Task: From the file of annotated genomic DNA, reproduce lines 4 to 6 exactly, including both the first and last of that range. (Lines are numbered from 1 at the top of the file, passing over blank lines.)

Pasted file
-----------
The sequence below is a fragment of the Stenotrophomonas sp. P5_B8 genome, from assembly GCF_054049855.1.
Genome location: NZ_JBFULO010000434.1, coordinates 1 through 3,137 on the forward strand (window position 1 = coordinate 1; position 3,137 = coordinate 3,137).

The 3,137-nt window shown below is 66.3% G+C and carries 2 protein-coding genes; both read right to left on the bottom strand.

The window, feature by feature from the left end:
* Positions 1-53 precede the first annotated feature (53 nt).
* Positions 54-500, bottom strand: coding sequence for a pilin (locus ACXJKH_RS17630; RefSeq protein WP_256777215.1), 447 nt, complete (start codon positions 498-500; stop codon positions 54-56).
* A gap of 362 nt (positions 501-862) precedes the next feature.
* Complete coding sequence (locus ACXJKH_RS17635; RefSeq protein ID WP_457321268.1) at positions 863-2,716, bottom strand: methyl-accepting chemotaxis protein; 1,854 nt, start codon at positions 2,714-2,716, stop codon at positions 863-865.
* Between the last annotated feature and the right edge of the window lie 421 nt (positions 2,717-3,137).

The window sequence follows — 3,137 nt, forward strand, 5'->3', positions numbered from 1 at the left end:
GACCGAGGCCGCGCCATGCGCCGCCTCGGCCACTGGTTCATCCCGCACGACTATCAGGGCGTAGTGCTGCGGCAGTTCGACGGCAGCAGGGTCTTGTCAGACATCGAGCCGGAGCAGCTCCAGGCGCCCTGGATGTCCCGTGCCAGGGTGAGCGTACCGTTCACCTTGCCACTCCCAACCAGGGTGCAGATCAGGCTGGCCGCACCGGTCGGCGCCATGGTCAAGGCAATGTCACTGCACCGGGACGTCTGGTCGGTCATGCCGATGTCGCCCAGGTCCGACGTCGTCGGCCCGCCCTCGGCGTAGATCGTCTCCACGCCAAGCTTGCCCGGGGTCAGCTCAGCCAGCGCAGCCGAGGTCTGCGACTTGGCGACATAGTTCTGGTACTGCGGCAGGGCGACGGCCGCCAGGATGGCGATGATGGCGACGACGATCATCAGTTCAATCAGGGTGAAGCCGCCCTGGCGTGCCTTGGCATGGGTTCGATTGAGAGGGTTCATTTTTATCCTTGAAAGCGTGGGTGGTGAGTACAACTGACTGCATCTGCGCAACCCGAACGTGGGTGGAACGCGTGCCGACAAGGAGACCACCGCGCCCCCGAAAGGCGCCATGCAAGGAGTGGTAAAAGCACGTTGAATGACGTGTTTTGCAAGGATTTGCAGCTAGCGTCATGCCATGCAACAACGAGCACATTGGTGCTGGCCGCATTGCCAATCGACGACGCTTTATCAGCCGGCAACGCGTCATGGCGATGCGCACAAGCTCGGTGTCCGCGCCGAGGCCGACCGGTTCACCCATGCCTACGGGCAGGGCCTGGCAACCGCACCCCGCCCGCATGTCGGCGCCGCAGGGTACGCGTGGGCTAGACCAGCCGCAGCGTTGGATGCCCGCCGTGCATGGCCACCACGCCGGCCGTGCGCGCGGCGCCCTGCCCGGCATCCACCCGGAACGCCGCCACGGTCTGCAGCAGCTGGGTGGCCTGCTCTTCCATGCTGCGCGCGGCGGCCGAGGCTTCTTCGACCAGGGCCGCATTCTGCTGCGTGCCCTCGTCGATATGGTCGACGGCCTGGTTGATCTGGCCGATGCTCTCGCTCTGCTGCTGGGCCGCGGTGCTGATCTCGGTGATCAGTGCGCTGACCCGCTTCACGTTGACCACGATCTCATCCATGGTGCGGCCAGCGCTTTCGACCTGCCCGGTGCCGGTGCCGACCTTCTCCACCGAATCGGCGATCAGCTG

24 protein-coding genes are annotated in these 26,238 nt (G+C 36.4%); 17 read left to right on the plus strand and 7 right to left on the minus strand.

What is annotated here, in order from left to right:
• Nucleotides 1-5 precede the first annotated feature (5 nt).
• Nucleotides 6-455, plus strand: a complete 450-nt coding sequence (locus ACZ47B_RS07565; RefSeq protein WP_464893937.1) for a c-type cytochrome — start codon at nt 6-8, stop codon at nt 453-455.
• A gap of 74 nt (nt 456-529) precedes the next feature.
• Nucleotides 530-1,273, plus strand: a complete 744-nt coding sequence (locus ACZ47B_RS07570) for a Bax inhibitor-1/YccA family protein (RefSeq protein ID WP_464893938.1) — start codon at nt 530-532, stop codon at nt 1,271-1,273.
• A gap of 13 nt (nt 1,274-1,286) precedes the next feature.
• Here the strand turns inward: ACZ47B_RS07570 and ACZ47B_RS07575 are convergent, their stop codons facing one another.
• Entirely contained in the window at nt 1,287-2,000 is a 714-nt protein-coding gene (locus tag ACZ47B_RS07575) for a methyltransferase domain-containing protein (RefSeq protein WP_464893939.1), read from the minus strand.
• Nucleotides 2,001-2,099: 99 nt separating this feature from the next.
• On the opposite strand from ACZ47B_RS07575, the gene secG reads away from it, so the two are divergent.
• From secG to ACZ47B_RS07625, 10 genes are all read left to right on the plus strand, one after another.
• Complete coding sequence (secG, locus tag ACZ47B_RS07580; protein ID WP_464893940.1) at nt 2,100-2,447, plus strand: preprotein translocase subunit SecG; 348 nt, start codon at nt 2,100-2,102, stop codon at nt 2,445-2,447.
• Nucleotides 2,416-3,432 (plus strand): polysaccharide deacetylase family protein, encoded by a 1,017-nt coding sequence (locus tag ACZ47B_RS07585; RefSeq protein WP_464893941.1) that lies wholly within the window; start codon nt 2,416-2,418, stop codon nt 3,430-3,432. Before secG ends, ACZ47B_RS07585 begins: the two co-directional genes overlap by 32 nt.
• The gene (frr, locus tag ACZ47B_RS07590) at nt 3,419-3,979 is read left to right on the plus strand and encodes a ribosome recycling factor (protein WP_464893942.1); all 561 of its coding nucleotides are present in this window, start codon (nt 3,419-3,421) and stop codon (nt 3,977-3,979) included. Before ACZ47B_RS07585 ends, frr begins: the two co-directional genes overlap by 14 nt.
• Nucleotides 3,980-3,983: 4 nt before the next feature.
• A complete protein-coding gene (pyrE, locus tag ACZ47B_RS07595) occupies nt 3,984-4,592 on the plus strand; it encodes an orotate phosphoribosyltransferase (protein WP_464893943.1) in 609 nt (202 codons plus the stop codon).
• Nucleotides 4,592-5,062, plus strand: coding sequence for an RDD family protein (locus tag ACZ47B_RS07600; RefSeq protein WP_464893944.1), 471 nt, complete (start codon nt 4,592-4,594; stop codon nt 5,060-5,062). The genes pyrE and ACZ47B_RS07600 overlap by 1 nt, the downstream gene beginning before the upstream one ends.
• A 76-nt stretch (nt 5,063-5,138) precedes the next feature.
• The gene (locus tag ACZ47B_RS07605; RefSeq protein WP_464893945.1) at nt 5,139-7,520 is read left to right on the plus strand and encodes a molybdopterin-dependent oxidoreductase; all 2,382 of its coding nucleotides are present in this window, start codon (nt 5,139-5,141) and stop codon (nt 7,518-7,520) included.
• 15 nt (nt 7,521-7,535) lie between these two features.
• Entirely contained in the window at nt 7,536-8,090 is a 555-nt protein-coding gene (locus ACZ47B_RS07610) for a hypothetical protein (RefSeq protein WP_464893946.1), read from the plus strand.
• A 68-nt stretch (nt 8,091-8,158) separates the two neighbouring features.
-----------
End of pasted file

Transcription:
The window, feature by feature from the left end:
* Positions 1-53 precede the first annotated feature (53 nt).
* Positions 54-500, bottom strand: coding sequence for a pilin (locus ACXJKH_RS17630; RefSeq protein WP_256777215.1), 447 nt, complete (start codon positions 498-500; stop codon positions 54-56).